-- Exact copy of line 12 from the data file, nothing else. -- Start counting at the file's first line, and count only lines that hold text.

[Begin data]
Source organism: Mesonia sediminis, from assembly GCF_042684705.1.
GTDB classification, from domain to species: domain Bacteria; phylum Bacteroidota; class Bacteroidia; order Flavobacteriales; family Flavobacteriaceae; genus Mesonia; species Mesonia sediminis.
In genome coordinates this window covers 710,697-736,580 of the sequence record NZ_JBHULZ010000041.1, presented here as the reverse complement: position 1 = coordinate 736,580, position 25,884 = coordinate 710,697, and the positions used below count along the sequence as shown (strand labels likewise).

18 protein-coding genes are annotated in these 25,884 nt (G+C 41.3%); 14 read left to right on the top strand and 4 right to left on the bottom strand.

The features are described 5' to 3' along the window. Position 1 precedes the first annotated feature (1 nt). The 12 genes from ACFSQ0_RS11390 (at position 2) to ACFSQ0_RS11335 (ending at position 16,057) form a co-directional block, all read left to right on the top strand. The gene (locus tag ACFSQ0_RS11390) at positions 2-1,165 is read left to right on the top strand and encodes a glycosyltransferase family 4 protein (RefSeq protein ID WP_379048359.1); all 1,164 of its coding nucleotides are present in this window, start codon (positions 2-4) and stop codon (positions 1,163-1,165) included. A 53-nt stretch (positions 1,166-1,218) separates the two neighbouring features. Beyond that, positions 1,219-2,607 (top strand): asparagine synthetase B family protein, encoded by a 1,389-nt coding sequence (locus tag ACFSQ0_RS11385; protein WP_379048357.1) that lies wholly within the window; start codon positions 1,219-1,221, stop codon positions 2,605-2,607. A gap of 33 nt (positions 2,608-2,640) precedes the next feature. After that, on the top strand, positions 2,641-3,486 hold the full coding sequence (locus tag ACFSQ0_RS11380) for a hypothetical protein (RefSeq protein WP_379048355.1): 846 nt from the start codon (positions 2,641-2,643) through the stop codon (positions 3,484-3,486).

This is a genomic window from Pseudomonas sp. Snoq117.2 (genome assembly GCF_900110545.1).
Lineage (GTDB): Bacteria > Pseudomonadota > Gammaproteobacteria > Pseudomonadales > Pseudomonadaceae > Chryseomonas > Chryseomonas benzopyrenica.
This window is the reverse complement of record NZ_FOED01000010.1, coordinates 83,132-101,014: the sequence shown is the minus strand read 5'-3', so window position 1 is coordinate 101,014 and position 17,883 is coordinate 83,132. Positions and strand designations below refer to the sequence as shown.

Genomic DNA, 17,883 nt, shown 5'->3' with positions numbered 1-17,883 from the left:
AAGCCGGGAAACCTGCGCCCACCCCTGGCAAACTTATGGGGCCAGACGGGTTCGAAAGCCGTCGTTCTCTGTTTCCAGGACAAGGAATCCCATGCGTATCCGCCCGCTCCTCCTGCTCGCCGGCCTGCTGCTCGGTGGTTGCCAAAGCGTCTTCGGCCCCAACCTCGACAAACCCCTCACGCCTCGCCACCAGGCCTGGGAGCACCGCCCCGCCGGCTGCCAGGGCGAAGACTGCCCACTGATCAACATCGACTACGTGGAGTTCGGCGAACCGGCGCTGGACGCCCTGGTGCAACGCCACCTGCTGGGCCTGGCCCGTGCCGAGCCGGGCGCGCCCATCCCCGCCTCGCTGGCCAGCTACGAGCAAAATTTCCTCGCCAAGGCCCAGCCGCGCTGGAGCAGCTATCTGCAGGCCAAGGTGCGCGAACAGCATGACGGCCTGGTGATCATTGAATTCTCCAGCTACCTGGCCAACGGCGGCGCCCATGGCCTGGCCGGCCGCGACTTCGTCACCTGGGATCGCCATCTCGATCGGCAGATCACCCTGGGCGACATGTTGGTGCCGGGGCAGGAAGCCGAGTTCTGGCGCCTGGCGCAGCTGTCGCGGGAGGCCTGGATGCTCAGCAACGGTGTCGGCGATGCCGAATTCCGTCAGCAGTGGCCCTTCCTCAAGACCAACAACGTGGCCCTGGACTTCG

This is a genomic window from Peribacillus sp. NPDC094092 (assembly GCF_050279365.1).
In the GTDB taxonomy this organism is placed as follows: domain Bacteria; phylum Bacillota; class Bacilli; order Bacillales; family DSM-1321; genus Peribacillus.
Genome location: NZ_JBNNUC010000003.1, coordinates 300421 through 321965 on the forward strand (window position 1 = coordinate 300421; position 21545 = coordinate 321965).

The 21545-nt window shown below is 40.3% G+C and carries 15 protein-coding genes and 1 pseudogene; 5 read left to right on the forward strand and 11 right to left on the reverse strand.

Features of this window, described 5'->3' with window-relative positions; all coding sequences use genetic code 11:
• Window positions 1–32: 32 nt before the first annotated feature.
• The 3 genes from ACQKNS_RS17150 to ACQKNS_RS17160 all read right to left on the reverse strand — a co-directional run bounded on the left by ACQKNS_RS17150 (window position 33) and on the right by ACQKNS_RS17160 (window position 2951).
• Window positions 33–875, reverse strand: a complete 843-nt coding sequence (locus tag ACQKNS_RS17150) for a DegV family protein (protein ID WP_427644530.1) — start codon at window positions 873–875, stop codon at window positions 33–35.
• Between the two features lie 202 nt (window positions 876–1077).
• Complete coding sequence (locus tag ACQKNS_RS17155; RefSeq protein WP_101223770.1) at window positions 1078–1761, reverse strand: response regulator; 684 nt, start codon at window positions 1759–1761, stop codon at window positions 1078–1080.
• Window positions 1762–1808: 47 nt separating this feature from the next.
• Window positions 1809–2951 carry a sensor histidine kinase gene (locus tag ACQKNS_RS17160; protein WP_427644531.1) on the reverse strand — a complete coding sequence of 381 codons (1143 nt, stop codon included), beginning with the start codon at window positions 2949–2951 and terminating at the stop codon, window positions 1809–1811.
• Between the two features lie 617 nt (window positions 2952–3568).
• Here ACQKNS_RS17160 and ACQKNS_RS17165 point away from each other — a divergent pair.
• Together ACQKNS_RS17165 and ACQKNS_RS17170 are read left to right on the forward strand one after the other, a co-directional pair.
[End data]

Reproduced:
In the GTDB taxonomy this organism is placed as follows: domain Bacteria; phylum Bacillota; class Bacilli; order Bacillales; family DSM-1321; genus Peribacillus.